Thursday, June 13, 2013

Art Tip #112

Breaking Down Florals

I'm often asked how do you paint flowers without indicating every petal.  It starts with the basic shape, as with anything you paint.  As you see in the photo below, with the blue flowers, I painted the darkest blue first in a general rectangular shape.  The white flowers were circular & blocked in a half-tone greyed bluish purple.  Side note:  I can paint but evidently drawing on a painting is not my best skill.

I work from dark (transparent) to light which enables me to lay the lights on top with a minimum number of strokes.  I always try to create form by painting from the outside in (see below).  Defining my shapes from the background allows me to keep from getting too detailed. Also, leaving a little of my underpainting showing thru helps balance the need to over define. The leaves are added at the mid-point, in half-tones and are there to support the flowers not overpower them.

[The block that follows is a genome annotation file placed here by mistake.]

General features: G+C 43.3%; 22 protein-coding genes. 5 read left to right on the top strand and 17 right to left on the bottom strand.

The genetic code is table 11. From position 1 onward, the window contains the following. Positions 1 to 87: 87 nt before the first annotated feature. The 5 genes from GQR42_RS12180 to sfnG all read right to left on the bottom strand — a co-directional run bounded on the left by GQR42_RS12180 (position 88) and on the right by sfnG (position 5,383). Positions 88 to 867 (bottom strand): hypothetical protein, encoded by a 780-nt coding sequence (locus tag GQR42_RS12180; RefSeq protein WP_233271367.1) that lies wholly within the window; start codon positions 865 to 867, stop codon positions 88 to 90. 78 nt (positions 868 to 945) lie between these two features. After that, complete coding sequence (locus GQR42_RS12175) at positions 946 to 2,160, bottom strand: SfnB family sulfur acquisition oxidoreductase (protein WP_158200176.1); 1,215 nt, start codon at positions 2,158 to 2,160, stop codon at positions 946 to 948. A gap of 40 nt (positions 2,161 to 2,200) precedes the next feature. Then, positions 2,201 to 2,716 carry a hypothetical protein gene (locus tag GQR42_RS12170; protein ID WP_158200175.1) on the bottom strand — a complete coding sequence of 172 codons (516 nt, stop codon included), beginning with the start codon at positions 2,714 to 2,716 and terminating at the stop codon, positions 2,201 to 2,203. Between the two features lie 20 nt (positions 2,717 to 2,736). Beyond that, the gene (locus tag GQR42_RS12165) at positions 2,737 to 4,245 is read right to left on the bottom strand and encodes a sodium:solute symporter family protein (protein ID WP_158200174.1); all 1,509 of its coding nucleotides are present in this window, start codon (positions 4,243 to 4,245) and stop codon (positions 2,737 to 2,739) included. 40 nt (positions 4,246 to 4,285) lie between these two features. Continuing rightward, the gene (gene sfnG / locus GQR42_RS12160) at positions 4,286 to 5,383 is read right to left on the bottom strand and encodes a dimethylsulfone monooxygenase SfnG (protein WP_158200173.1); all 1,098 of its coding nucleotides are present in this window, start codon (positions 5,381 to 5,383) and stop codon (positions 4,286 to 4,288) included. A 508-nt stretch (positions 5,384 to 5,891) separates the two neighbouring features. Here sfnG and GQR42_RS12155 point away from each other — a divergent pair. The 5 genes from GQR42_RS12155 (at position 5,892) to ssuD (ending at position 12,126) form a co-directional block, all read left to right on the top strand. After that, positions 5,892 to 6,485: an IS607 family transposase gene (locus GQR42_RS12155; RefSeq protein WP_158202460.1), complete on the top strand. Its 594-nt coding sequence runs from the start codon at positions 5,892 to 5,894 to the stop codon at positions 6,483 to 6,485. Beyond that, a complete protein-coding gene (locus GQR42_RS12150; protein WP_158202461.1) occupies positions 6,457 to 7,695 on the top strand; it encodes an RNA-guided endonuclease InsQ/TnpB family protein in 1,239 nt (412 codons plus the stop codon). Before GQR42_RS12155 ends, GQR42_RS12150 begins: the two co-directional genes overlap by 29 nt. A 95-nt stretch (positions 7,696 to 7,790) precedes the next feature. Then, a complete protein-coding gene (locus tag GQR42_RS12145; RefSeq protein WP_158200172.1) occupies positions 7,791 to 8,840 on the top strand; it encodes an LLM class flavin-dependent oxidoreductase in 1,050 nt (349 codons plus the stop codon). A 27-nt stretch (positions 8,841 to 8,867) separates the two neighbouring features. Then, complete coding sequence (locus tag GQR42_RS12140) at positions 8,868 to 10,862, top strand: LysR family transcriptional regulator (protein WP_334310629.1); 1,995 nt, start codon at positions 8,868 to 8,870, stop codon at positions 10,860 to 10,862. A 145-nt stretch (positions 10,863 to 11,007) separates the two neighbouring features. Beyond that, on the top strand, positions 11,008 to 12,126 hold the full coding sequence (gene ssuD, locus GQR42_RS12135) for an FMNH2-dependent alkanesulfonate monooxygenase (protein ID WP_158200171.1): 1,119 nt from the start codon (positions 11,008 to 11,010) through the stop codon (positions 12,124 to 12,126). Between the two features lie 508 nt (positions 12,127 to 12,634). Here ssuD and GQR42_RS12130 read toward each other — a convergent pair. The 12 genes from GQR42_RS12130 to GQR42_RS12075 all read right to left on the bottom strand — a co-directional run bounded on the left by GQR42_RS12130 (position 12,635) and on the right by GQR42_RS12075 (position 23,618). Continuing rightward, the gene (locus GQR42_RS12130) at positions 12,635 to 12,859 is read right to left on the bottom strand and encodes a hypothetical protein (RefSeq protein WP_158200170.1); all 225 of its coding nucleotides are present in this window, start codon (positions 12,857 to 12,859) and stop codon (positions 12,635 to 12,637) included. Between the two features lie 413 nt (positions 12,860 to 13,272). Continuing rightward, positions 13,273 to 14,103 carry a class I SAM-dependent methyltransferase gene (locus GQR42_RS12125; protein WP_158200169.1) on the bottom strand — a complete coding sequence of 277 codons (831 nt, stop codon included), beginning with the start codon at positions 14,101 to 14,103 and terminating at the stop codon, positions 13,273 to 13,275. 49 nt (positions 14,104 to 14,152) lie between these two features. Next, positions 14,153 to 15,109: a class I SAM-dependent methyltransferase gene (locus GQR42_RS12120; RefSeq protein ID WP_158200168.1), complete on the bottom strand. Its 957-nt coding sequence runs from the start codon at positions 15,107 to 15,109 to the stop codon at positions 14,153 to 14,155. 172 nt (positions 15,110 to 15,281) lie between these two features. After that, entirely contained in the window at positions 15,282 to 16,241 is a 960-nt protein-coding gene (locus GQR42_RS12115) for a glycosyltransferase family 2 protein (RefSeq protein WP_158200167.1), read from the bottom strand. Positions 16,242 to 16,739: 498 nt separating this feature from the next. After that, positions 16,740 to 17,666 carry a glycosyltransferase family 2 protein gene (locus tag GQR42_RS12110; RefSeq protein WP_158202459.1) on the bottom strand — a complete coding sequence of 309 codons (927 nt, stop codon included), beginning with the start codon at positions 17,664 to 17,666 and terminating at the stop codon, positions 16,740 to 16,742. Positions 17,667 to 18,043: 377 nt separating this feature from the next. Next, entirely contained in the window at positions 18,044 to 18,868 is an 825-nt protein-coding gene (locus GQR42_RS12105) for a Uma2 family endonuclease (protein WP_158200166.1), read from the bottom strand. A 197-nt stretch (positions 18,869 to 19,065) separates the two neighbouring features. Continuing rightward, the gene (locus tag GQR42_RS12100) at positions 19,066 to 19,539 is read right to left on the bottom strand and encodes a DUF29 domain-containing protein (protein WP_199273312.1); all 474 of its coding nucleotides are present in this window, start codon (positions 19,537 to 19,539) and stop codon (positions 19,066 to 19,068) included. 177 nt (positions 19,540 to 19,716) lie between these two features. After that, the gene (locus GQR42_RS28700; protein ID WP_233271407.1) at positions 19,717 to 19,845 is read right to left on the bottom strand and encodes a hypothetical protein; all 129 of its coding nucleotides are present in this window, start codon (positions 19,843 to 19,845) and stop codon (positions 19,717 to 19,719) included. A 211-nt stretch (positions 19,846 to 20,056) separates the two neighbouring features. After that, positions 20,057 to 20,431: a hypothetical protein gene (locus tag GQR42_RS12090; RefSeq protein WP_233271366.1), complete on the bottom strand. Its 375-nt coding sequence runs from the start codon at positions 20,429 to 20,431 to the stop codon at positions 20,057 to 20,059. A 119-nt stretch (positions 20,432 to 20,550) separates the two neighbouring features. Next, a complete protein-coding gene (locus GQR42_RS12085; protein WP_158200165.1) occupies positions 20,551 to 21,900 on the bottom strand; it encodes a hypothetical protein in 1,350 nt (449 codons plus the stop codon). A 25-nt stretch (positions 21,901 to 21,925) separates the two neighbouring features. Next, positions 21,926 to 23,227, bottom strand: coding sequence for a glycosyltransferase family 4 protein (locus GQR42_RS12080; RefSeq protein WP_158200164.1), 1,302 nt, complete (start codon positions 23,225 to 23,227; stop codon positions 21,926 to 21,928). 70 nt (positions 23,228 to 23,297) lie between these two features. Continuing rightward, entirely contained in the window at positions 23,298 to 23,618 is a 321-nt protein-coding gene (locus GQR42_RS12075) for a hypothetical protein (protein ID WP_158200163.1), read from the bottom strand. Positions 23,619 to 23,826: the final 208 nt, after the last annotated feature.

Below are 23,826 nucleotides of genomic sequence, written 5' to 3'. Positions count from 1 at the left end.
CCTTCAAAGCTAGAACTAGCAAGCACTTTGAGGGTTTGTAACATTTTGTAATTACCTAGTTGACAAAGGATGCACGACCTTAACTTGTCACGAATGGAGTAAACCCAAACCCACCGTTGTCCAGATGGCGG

The last strokes are the lights (which are opaque & heavier paint).  If you look closely you will see that my lightest lights are the smallest portion of the flowers.  Without the darks & half-tones, the lights will appear flat.  Students are always so anxious to place the highlight on an object without realizing that what's underneath the highlight is more vital to creating form that one light stroke.